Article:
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In This Issue
Welcome and Announcements
Family Vacations
Finding a Counselor
CFI Author Resources

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phoneEven Caring Families Encounter Problems...but Healthy Families Seek Solutions

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s a call at 918.745.0095
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Some of Our Staff Maintain their Own Professional Webpages:

Bowden McElroy
Salley Sutmiller
Jamie Brandon
Tim Doty

Mental Health Calendar
Summer Family

Audio Clips on Website
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Check out our new Podcast feature at CFItulsa.com
Click here to listen
 
Dear Friends,

Welcome to our May CFI newsletter. We bring relevant articles, announcements and links to issues related to families, marriages, parenting and mental health concerns.
Announcement:  CFI now has podcast/audio material on our website to introduce our services and answer FAQ's.

This month's newsletter:

  1. Mr. Eric Clements writes a timely article on how to make the most out of summer family vacations.  Please visit our blog to read his tips.
  2. Dr. Bill Berman answers the question: what kind of therapist do I need?  He helps clarify the difference between mental health professionals.
  3. Links to CFI Author Resources.

Making the Most of Family Vacations

CFI logoI love vacations. I have been accused, and I can't disagree, of having a Vacation Obsessive Compulsive Disorder. I particularly enjoy family vacations to anything Disney, and trips with my wife to go diving. Why is this? I think a good part of the reason has to do with the opportunity to have fun with my wife and/or my boys. The fun with them, is ten times greater than without them.

There are a couple of commercials for Orlando that have caused me to think about this topic.   In one of these commercials, a father and son are experiencing an attraction. In the middle of the attraction the father transforms into a child the same age as his son. This is initially a bit confusing as to what happened. Then the two boys cast a reflection on some surface and you see that one boys reflection is actually the fathers reflection. The other commercial is of the same concept except this time it's a mother and daughter.

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When I saw this commercial the first time, I told my wife how much I liked it. To which, she replied, "Of course you do, it's about you." To which I have to fully agree. There is something special about sharing fun with my family. It creates a bond and memories that I will cherish forever.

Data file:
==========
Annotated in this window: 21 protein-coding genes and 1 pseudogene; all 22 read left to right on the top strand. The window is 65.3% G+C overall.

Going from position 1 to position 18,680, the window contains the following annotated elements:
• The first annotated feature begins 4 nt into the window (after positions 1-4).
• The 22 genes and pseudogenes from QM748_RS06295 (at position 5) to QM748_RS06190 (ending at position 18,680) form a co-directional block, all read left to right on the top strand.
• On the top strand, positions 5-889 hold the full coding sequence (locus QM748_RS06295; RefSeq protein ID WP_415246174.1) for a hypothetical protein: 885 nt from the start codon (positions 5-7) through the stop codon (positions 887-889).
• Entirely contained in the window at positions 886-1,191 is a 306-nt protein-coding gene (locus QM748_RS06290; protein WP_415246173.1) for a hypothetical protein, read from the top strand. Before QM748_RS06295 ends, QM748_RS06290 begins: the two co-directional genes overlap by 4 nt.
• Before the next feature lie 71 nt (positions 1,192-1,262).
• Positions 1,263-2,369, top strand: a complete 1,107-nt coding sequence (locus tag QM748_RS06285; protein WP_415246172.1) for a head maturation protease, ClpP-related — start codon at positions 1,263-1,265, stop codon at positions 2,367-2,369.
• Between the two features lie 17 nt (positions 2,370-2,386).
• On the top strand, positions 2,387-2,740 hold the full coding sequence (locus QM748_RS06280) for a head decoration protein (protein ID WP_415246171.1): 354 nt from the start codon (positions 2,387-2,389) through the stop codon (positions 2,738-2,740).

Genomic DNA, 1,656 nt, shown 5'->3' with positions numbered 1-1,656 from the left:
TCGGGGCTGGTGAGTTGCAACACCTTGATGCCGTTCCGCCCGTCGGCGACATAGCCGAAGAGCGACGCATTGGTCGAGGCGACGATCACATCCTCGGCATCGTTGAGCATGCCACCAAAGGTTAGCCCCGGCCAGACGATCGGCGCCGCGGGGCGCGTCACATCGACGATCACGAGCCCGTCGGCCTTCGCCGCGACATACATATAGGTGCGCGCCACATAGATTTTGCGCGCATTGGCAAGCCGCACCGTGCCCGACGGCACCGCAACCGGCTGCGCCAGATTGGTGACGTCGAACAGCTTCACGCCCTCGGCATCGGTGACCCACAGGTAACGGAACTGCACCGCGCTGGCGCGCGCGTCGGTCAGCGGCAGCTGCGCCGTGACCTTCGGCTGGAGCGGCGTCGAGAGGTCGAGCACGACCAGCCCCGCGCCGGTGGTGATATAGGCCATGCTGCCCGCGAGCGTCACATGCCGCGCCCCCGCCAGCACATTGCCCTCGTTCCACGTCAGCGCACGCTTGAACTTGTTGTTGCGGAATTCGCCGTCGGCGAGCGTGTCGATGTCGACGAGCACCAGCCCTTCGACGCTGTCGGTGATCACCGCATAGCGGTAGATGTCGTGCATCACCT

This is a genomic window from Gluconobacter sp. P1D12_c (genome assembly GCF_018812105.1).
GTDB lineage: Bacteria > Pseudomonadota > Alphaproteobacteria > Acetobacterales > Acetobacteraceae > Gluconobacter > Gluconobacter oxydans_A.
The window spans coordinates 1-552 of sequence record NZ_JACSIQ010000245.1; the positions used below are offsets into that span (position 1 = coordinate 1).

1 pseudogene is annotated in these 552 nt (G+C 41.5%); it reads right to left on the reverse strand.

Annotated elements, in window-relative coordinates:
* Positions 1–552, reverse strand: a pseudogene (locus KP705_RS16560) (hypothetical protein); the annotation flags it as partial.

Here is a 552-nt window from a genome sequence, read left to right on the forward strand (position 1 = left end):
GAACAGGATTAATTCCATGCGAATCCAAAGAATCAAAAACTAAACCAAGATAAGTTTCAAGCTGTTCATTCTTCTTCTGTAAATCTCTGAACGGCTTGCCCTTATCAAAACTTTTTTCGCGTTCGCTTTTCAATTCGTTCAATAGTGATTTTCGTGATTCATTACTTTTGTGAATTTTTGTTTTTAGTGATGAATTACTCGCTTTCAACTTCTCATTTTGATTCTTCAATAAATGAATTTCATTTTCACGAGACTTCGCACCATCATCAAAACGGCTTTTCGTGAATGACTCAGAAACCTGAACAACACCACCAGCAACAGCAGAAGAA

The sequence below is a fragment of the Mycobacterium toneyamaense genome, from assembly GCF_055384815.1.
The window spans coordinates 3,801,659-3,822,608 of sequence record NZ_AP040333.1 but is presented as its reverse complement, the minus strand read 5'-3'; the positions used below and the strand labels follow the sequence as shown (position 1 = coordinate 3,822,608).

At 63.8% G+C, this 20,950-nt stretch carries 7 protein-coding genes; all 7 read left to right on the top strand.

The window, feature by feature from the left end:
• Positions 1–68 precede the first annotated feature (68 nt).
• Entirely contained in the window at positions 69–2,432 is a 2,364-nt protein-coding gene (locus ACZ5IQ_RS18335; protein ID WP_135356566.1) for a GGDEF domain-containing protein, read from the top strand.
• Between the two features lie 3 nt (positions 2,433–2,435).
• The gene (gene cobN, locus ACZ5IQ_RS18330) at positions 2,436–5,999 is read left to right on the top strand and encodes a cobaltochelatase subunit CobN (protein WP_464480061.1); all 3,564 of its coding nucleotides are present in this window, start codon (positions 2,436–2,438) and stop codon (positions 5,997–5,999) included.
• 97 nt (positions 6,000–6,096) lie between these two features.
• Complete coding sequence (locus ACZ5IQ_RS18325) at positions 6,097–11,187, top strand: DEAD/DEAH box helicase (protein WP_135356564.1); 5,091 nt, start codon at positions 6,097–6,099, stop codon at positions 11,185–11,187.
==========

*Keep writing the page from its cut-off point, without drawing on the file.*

I think I come by it honestly.  One of my favorite memories from my childhood, is riding the log ride at Six Flags over and over with my dad when he realized that there was virtually no line.  We must have done that at least six or seven times. Even as I type this, I can't help but feel that joy again.

Whether it is a multi-week, trip of a lifetime, or a simple day trip, vacations create special opportunities to connect with family members.  As we enter the summer season and consider our vacations, put a bit of planning time into creating those truly special connections and memories.

Some ways to enhance your family vacations can include:

        Involve the entire family in the planning of the trip
        Create family traditions around vacations
        Do a service project together
        Take the opportunity to teach your kids
        Also, take advantage of unique educational opportunities in the destinations you are visiting
        Take lots of pictures and videos
        Be flexible and spontaneous

Click on our CFI blog for more detailed family vacation enhancements.

- Eric Clements, M.S.
www.ericclements.com


What Kind of Therapist or Counselor Do I Need?

Once a decision is reached to seek help to better manage emotions or a life circumstance, the question of who to call becomes the next important decision.  Nobody can dispute the benefit of seeking advise and support from a trusted friend or family member, especially if that help is grounded in Biblical truth.  However, some of life's challenges are serious enough that they require a level of training and expertise that may only be found in a licensed mental health professional.